Jobless rate declines, but fewer looking for work

By John Henderson

Staff Writer

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The Twin Counties unemployment rate plunged in February of this year compared to the same month last year, but it’s not because the job market has improved, officials said.

The counties’ labor force continues to drastically decrease, which is a major contributing factor in the drop in the unemployment numbers, officials said.

The declining labor numbers are coming out at a time when the latest U.S. Census numbers show a decreasing population in the Twin Counties.

Between 2010 and 2012, Rocky Mount’s population dropped from 57,471 to 54,136. The population in Nash County dropped from 95,517 in 2012 to 95,093 in 2013. Edgecombe County’s population dropped from 55,736 in 2012 to 55,574 in 2013.

At the same time, North Carolina’s population continued to increase, from about 9.75 million in 2012 to almost 9.85 million in 2013. Nash County’s unemployment rate in February was 8.6 percent, a decrease from last year’s 12.1 percent rate in the same month.

Larry Parker, a spokesman for the Labor and Economic Analysis Division of the N.C. Department of Commerce, said the reduction in the labor force is a factor in the drop in the unemployment numbers. The labor force includes people who are employed and those who are unemployed but actively seeking work.

In February, the labor force in Nash County was 41,901, a decrease from 45,623 in February 2013. The labor force in Edgecombe County was 22,840 in February, a decrease from 24,866 people in February 2013.


Edgecombe County’s unemployment rate in February was 11.6 percent, a decrease from last year’s 15.2 percent rate in the same month.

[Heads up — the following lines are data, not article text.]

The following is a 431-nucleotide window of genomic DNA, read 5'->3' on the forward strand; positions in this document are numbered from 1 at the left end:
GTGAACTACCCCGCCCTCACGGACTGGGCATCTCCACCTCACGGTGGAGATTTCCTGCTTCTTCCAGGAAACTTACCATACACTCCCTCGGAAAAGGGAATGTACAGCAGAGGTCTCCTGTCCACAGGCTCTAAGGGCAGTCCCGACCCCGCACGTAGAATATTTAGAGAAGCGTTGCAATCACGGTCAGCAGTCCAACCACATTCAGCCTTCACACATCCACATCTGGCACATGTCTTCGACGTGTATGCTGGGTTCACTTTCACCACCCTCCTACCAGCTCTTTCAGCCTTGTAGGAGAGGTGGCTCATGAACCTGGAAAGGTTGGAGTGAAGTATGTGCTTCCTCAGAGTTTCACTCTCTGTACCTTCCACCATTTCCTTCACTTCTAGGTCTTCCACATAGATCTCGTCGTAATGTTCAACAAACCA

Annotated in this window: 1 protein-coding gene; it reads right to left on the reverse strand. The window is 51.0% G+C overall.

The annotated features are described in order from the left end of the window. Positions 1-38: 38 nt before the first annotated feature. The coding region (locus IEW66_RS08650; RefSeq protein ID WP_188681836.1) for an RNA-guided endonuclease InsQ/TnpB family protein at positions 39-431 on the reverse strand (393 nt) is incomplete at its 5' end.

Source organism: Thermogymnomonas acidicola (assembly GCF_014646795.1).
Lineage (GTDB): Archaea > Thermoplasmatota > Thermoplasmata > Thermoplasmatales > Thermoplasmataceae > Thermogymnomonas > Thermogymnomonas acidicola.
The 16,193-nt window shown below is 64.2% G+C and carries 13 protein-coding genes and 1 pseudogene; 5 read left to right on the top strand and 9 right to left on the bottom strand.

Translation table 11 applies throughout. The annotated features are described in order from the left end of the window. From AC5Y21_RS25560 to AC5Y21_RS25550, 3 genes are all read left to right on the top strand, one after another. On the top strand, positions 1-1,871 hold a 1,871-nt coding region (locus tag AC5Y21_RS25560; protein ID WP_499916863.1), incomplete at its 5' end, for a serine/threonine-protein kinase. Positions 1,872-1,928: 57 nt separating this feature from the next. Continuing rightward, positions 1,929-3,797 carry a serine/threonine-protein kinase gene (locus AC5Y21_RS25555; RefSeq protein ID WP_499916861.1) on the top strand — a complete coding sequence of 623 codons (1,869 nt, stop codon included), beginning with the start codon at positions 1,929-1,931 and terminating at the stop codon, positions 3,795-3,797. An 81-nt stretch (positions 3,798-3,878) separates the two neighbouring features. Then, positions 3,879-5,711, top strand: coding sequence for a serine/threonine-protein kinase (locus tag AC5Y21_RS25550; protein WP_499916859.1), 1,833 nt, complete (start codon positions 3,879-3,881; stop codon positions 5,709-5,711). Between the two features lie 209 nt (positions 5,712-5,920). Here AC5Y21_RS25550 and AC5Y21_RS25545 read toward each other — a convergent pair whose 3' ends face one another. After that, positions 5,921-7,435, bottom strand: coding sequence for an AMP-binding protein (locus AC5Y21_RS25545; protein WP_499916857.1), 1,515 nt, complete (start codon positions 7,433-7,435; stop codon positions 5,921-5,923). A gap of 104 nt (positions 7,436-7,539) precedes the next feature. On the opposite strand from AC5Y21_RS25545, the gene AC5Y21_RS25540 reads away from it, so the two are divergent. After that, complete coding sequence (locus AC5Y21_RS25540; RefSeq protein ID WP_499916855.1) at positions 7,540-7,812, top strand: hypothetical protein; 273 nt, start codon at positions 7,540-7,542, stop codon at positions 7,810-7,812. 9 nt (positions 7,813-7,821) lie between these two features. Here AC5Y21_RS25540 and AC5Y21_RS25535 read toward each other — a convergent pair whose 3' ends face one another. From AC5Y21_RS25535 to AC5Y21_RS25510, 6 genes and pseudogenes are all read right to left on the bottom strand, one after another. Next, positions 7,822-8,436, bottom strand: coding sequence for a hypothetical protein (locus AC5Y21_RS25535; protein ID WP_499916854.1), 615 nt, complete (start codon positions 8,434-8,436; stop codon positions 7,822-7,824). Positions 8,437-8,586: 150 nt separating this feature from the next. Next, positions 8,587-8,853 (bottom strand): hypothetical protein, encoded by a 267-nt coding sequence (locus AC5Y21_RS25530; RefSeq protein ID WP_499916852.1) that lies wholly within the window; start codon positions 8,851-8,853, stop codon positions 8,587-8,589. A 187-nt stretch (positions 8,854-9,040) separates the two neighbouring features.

“And that’s a smaller market,” Parker said. “When you lose that much, you are going to see the difference in the (unemployment) rate.”

He said the Twin Counties is not alone in the decline of the labor force.

“We know it’s not just a North Carolina phenomenon,” he said. “This is regional, and we’re seeing it in other states.”

The Rocky Mount Metropolitan Statistical Area, which includes Nash and Edgecombe counties, had a 9.6 percent unemployment rate in February, the highest unemployment rate of the state’s 15 metro areas.

Also, there were 200 fewer jobs in the Twin Counties this February than the same month last year, Parker said.

The labor force is not decreasing in all areas of the state. Parker said.

“Over the last year, the Raleigh-Cary metro labor force has gained just over 9,000 people,” Parker said. “The number of people employed is up by almost 23,000 people. And the number of unemployed is down, so here is an example of a metro that has done very well over the last year.”

Michael Walden, an economics professor at N.C. State University, said smaller towns such as Rocky Mount have not been able to recover from the decline of the textile and tobacco industries.

“I was in Rocky Mount the other weekend driving around, and you see a lot of vacant warehouses boarded up,” he said.

“The area has not been able to recover from that to find the next good thing for them – so people are leaving, jobs are not coming and it’s a very challenging situation.”